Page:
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Nicotine Vapor Sensory Study

Research Question:
Are flavors related to the phenomenon of "indirect" toxicity? That is, regardless of whether flavorings show evidence of toxicity in a biological sense, do they increase harm by other means, such as increasing appeal, decreasing risk perceptions, or masking harshness or irritation that might lead users to discontinue use?

Basic Study Information

The study focuses on developing reliable and valid measures of sensory experiences unique to e-cigarette use, commonly described as "throat hit" from the carrier liquid, nicotine form/concentration, and device power. The degree of "throat hit" can influence how vapers use these devices and thus affect their exposure to components in e-cigarette aerosols. During 3 phases of the study, adult participants (all current vapers of nicotine products) will take a fixed number of puffs from an e-cigarette that varies in carrier concentration, nicotine concentration, nicotine form (free base or salt), and differing device power levels. Participants will complete a range of sensory, simulated purchase decision making, and response measures. To be included in this study, subjects must meet the following criteria: 1) Aged 21-55, 2) Current daily vapers of products containing nicotine, 3) No concurrent use of other tobacco products, 4) General good health, 5) No allergies (specifically known active untreated seasonal allergies that would interfere with smell or taste procedures), 6) No self-reported taste or smell deficits.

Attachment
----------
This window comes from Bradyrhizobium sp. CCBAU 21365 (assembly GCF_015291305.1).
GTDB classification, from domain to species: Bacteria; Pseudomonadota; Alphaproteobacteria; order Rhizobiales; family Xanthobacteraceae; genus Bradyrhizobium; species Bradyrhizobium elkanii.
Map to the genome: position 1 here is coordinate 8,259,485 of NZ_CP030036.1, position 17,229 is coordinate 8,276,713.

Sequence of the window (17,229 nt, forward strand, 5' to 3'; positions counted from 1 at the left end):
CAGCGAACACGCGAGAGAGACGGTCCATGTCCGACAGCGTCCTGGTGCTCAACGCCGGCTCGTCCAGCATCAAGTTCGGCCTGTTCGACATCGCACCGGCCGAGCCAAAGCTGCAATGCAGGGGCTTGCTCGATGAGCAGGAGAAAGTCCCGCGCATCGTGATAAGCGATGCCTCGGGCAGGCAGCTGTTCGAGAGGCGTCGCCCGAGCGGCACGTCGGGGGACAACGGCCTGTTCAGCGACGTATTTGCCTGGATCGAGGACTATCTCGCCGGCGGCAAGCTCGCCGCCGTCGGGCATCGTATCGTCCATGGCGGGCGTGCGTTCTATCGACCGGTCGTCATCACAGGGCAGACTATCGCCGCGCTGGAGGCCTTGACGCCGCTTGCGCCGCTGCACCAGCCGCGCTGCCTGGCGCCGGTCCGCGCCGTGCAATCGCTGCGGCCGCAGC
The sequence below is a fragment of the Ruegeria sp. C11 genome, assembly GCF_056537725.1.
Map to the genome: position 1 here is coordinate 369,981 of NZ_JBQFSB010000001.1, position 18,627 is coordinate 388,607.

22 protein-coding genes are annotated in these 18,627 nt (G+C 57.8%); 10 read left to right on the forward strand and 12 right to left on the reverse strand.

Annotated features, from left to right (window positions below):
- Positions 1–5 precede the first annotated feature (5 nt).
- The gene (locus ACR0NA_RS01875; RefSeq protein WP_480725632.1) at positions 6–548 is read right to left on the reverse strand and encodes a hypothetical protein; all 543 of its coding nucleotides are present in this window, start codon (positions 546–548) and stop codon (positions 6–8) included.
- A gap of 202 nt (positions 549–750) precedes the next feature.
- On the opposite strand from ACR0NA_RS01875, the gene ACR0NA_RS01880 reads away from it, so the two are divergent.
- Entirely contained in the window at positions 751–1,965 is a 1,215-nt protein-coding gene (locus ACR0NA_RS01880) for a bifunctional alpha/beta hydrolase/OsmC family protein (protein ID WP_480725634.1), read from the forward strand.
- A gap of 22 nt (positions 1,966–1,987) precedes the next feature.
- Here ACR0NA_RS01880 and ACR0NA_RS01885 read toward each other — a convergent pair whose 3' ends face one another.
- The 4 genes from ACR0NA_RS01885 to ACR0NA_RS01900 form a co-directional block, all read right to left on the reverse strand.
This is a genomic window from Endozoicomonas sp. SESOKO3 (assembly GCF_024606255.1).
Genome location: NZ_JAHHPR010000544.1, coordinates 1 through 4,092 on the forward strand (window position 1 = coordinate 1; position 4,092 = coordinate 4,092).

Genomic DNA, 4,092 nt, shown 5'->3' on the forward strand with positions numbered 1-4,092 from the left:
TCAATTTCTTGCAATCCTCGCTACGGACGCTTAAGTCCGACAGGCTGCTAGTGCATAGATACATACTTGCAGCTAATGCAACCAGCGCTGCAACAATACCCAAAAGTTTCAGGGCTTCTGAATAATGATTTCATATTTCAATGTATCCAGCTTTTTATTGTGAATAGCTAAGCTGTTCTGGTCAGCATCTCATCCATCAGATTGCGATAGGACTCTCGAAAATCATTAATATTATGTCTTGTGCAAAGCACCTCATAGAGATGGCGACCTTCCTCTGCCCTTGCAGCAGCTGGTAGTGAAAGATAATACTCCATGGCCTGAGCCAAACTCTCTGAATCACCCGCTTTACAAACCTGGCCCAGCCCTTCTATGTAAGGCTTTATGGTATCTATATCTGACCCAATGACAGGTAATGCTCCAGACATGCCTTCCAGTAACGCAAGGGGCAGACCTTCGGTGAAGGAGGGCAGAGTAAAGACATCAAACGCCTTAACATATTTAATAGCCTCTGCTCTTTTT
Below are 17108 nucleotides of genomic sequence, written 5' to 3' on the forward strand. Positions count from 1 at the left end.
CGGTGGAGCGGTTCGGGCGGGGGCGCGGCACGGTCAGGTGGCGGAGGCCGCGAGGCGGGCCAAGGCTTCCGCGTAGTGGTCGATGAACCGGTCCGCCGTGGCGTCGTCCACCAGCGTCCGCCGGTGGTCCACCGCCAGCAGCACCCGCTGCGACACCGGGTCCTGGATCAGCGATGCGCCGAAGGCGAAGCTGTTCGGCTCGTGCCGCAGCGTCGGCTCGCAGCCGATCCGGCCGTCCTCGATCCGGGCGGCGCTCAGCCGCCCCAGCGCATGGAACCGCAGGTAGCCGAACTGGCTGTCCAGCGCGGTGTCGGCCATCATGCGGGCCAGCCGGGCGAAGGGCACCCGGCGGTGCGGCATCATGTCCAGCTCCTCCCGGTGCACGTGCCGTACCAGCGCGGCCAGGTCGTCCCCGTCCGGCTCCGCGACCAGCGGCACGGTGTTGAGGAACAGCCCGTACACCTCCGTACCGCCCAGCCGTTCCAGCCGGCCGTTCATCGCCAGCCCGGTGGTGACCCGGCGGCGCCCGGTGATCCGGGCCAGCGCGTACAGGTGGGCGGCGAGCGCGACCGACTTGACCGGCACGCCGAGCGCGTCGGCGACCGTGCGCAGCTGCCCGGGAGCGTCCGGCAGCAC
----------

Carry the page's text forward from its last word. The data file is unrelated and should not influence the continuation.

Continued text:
Location: Virtual
Study Reference #: 0004548

Lead Researcher (Principal Investigator)

Lead Researcher:  Deborah Ossip

Study Contact Information

Study Coordinator: URMC CRoFT Study Team
Phone: (585) 330-7034

Additional Study Details

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